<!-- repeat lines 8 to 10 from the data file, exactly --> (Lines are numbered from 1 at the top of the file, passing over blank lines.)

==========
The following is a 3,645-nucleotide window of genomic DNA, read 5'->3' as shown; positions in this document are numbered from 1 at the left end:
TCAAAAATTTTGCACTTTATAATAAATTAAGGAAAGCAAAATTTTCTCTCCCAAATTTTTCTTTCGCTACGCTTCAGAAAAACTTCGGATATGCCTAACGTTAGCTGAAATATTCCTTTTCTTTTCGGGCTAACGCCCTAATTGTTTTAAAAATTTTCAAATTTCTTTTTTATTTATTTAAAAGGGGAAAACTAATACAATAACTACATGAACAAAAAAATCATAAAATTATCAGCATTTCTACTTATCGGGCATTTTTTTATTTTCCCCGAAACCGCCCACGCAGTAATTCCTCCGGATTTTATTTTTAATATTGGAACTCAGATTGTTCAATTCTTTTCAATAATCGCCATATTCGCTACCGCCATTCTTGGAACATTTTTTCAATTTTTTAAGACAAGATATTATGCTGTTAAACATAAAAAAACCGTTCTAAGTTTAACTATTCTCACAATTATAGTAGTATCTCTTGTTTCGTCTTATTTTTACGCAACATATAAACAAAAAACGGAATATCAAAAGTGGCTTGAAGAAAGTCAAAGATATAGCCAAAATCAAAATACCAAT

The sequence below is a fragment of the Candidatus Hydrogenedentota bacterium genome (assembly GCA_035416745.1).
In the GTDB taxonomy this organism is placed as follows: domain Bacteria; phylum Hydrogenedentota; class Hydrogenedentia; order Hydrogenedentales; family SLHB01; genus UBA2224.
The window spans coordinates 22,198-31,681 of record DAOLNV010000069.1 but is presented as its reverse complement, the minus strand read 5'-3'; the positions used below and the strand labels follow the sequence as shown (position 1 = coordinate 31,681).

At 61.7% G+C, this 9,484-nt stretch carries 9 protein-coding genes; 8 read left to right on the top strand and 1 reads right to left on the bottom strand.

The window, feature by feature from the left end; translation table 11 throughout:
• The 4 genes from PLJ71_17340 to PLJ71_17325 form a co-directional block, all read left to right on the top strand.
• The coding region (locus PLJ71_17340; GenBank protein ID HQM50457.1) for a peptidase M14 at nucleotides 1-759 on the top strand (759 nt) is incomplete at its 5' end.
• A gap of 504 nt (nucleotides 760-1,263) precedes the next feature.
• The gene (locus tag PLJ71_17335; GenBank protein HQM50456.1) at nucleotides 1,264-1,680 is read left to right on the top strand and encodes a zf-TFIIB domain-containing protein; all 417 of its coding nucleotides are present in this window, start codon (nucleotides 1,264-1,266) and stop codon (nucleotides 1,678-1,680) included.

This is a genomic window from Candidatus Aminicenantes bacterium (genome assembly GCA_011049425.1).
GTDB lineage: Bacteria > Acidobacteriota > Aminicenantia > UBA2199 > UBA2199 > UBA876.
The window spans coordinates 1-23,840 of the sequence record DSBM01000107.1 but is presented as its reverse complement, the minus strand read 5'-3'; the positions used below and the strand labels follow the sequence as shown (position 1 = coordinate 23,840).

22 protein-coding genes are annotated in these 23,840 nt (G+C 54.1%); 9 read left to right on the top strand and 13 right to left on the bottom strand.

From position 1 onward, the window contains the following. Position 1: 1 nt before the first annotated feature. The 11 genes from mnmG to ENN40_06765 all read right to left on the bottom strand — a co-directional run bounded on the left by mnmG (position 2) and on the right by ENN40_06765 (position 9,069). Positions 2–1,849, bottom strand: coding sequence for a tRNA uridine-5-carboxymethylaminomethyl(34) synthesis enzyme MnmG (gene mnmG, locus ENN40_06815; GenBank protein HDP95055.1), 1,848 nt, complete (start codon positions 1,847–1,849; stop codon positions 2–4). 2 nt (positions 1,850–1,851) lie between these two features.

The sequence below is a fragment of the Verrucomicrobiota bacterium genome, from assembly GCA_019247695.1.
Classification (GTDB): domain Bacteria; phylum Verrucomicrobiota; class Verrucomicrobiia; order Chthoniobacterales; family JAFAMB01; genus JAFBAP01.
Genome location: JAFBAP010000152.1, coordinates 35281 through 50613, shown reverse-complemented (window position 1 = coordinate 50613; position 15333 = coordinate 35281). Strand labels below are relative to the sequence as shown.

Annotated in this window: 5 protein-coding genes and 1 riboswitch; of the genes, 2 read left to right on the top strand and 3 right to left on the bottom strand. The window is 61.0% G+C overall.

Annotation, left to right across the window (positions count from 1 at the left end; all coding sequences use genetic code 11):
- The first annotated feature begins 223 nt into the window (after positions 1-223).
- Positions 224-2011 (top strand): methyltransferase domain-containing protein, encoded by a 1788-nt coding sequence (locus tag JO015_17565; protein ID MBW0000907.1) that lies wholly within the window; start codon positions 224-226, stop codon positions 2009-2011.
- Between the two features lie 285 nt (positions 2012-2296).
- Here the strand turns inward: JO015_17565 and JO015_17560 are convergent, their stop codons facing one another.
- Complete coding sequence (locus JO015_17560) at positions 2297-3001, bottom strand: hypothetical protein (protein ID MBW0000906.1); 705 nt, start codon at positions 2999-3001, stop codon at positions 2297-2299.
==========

• The 4 genes from PLJ71_17340 to PLJ71_17325 form a co-directional block, all read left to right on the top strand.
• The coding region (locus PLJ71_17340; GenBank protein ID HQM50457.1) for a peptidase M14 at nucleotides 1-759 on the top strand (759 nt) is incomplete at its 5' end.
• A gap of 504 nt (nucleotides 760-1,263) precedes the next feature.